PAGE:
IRA-owned LLC’s payment to owner results in retroactive tax and penalties


The Tax Court held that compensation received by a taxpayer from a limited liability company (LLC) that was almost entirely owned by the taxpayer’s individual retirement account (IRA) resulted in several types of self-dealing prohibited transactions. Thus, the IRA owning the LLC automatically terminated as of the first day of the tax year in which the prohibited transaction occurred (2005), resulting in income tax on the constructive IRA withdrawal of more than $320,000, plus a 10% early-distribution penalty and a 20% accuracy-related penalty. In addition, any income occurring within the IRA/LLC in future years was subsequently includible in the taxpayer’s personal income tax return in the applicable tax year, based on the deemed distribution of all of the IRA’s assets to the taxpayer on Jan. 1, 2005.

An IRA loses its tax-advantaged status as of the first day of the tax year in which a disqualified person engages in any transactions prohibited by Sec. 4975. Sec. 4975(c)(1)(D) prohibits transfers to, or use by or for the benefit of, a disqualified person of the income or assets of a plan, and Sec. 4975(c)(1)(E) prohibits a disqualified person who is a fiduciary from dealing with the income or assets of an IRA for his or her own interest or account. Under Sec. 4975(e)(2), a disqualified person includes an IRA’s fiduciary, which includes the IRA owner if he or she exercises any discretionary authority or control related to the management of the IRA, and a corporation or partnership of which 50% or more is owned directly or indirectly by a disqualified person. For more on prohibited transactions, see “Self-Directed IRAs: A Tax Compliance Black Hole,” JofA, Oct. 2013, page 44.

In 2005, Terry Ellis established a self-directed IRA that was subsequently funded using two rollovers from a Sec. 401(k) plan with his former employer. The IRA then purchased 98% of the membership units of CST Investments LLC for nearly $320,000—resulting in the IRA’s only assets being CST units and less than $2,000 of cash. CST, managed by Ellis, used its capital to operate a used-car business. CST paid Ellis $9,754 in compensation for his role as manager during tax year 2005 and $29,263 in 2006.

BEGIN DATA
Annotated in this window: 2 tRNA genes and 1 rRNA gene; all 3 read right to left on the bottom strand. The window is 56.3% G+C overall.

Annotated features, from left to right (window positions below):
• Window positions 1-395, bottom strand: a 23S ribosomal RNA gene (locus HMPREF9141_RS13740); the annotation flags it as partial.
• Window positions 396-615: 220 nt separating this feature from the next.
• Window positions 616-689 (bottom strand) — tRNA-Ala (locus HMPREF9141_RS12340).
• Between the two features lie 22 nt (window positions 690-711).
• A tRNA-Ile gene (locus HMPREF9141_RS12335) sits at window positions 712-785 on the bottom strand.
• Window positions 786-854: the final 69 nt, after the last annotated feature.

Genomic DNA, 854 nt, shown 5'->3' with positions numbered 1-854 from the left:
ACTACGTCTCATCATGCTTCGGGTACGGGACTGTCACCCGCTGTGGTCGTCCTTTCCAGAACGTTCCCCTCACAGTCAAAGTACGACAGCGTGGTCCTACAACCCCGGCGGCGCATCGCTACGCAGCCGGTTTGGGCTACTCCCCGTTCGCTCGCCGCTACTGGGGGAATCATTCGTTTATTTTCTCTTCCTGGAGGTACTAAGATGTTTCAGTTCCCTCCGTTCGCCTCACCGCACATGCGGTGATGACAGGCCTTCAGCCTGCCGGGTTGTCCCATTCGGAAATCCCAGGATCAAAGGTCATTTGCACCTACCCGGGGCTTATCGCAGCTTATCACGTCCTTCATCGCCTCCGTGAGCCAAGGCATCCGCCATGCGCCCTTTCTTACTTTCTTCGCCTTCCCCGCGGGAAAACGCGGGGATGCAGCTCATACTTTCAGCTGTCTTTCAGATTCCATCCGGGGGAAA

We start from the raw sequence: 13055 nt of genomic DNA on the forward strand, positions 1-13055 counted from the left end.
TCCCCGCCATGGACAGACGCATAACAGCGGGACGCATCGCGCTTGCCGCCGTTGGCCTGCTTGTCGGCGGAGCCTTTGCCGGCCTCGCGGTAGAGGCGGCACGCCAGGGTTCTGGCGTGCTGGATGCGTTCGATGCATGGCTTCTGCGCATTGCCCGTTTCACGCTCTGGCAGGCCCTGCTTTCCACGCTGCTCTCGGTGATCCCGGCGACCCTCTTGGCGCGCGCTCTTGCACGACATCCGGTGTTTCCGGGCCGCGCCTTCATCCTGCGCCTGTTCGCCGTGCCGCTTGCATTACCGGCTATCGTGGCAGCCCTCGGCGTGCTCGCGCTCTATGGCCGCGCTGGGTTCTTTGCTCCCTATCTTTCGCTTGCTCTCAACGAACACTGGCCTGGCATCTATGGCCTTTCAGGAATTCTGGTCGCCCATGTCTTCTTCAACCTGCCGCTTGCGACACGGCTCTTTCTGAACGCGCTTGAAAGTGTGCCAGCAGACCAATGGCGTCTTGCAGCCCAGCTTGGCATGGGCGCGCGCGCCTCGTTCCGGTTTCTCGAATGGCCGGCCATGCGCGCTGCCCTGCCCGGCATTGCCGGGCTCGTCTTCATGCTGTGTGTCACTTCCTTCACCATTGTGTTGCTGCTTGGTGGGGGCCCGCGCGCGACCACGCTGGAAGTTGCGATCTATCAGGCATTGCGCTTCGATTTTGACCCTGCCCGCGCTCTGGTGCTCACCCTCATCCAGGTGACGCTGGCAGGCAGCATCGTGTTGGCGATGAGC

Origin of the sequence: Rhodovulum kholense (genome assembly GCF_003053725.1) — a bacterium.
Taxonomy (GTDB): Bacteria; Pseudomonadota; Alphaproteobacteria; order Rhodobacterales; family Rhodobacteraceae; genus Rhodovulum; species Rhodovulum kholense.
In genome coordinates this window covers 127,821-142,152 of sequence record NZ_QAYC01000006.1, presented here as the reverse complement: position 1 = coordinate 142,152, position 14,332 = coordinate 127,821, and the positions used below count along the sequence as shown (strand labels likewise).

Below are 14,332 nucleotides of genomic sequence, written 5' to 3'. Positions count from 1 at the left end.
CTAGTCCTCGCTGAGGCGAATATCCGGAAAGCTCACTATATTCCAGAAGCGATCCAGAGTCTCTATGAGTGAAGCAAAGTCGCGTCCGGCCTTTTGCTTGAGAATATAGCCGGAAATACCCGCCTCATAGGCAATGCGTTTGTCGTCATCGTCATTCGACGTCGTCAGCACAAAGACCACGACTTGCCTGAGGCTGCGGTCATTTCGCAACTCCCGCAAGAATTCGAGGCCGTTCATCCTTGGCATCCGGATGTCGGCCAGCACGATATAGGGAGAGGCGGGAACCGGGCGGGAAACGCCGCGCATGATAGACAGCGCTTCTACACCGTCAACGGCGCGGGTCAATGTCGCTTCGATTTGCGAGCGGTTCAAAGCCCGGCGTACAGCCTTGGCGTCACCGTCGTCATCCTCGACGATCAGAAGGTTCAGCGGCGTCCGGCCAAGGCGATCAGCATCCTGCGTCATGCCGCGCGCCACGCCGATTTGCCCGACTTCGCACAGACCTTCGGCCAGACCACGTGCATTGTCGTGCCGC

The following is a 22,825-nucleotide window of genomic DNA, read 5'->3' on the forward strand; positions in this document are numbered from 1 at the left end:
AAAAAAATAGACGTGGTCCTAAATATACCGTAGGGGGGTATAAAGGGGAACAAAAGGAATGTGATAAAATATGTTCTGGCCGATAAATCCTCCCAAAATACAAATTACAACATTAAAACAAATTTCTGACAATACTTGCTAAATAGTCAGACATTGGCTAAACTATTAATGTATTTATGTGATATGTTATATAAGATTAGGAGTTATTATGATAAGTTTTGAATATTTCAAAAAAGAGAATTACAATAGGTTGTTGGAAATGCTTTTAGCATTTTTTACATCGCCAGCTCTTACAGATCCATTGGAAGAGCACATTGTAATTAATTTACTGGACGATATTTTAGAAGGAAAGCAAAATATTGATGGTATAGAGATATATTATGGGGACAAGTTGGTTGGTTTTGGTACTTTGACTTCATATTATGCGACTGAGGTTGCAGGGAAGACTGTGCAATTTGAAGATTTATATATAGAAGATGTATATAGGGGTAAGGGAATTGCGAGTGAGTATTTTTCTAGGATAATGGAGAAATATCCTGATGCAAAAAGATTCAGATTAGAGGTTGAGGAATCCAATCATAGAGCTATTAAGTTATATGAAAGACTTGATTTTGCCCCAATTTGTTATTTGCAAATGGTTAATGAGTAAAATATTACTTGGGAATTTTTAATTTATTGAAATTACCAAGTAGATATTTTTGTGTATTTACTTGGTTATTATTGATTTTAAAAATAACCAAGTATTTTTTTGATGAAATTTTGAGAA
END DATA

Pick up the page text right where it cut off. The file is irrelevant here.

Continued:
In March 2011, the IRS issued deficiency notices for tax years 2005 and 2006, based on the theory that Ellis’s IRA committed a prohibited transaction in either 2005 or 2006, thereby terminating the IRA in its entirety and resulting in a complete and retroactive distribution of the IRA’s assets to Ellis. Ellis petitioned the Tax Court for relief.

In its ruling, the court reinforced the principle that an IRA owner who exercises discretionary control over an IRA’s investments is a fiduciary under Sec. 4975(e)(3) and thus a disqualified person under Sec. 4975(e)(2)(A). For this reason, Ellis was a disqualified person. Further, under the disqualified person rule in Sec. 4975(e)(4) and the constructive ownership rule of Sec. 267(c)(1), the IRA was treated as proportionately owning the assets of CST, meaning that transactions between CST and Ellis were no different from transactions between the IRA and Ellis. Importantly, the court held that the initial purchase of LLC units by Ellis’s IRA was not a prohibited transaction. However, the payment of compensation to Ellis was prohibited under Secs. 4975(c)(1)(D) and (c)(1)(E), and thus a complete taxable distribution of all IRA assets (including units of CST) occurred on Jan. 1, 2005. All transactions in years after 2005 were deemed irrelevant.

Finally, the court upheld the IRS’s assessment of the 10% early-distribution penalty under Sec. 72(t) and the 20% substantial-understatement penalty under Sec. 6662(a).

  Ellis, T.C. Memo. 2013-245

By Warren L. Baker, J.D., LL.M., a tax attorney with Amicus Law Group PC in Seattle.


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